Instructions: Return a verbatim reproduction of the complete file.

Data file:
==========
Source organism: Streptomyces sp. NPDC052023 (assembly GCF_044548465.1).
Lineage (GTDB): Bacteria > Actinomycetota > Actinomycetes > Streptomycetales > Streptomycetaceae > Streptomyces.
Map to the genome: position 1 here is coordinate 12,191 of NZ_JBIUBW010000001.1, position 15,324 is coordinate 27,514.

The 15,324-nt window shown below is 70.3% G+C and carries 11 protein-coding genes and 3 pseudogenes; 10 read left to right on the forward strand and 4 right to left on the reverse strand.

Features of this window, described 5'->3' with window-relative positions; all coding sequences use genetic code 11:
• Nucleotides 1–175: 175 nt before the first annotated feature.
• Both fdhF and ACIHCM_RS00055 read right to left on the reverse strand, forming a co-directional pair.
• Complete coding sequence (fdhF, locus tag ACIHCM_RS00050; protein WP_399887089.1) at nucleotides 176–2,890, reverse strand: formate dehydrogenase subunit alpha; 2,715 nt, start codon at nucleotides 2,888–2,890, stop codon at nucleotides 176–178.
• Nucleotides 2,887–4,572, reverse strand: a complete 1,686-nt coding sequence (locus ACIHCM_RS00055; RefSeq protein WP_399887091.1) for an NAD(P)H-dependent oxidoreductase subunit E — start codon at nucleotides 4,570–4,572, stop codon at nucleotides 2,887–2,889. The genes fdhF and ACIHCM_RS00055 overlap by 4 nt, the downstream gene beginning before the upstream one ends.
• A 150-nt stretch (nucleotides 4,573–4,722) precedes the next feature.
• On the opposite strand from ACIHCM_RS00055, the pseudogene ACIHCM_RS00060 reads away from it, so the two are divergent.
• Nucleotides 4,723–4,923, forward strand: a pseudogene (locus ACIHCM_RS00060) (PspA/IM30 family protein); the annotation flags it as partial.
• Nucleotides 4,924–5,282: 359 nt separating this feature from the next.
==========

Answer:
Source organism: Streptomyces sp. NPDC052023 (assembly GCF_044548465.1).
Lineage (GTDB): Bacteria > Actinomycetota > Actinomycetes > Streptomycetales > Streptomycetaceae > Streptomyces.
Map to the genome: position 1 here is coordinate 12,191 of NZ_JBIUBW010000001.1, position 15,324 is coordinate 27,514.

The 15,324-nt window shown below is 70.3% G+C and carries 11 protein-coding genes and 3 pseudogenes; 10 read left to right on the forward strand and 4 right to left on the reverse strand.

Features of this window, described 5'->3' with window-relative positions; all coding sequences use genetic code 11:
• Nucleotides 1–175: 175 nt before the first annotated feature.
• Both fdhF and ACIHCM_RS00055 read right to left on the reverse strand, forming a co-directional pair.
• Complete coding sequence (fdhF, locus tag ACIHCM_RS00050; protein WP_399887089.1) at nucleotides 176–2,890, reverse strand: formate dehydrogenase subunit alpha; 2,715 nt, start codon at nucleotides 2,888–2,890, stop codon at nucleotides 176–178.
• Nucleotides 2,887–4,572, reverse strand: a complete 1,686-nt coding sequence (locus ACIHCM_RS00055; RefSeq protein WP_399887091.1) for an NAD(P)H-dependent oxidoreductase subunit E — start codon at nucleotides 4,570–4,572, stop codon at nucleotides 2,887–2,889. The genes fdhF and ACIHCM_RS00055 overlap by 4 nt, the downstream gene beginning before the upstream one ends.
• A 150-nt stretch (nucleotides 4,573–4,722) precedes the next feature.
• On the opposite strand from ACIHCM_RS00055, the pseudogene ACIHCM_RS00060 reads away from it, so the two are divergent.
• Nucleotides 4,723–4,923, forward strand: a pseudogene (locus ACIHCM_RS00060) (PspA/IM30 family protein); the annotation flags it as partial.
• Nucleotides 4,924–5,282: 359 nt separating this feature from the next.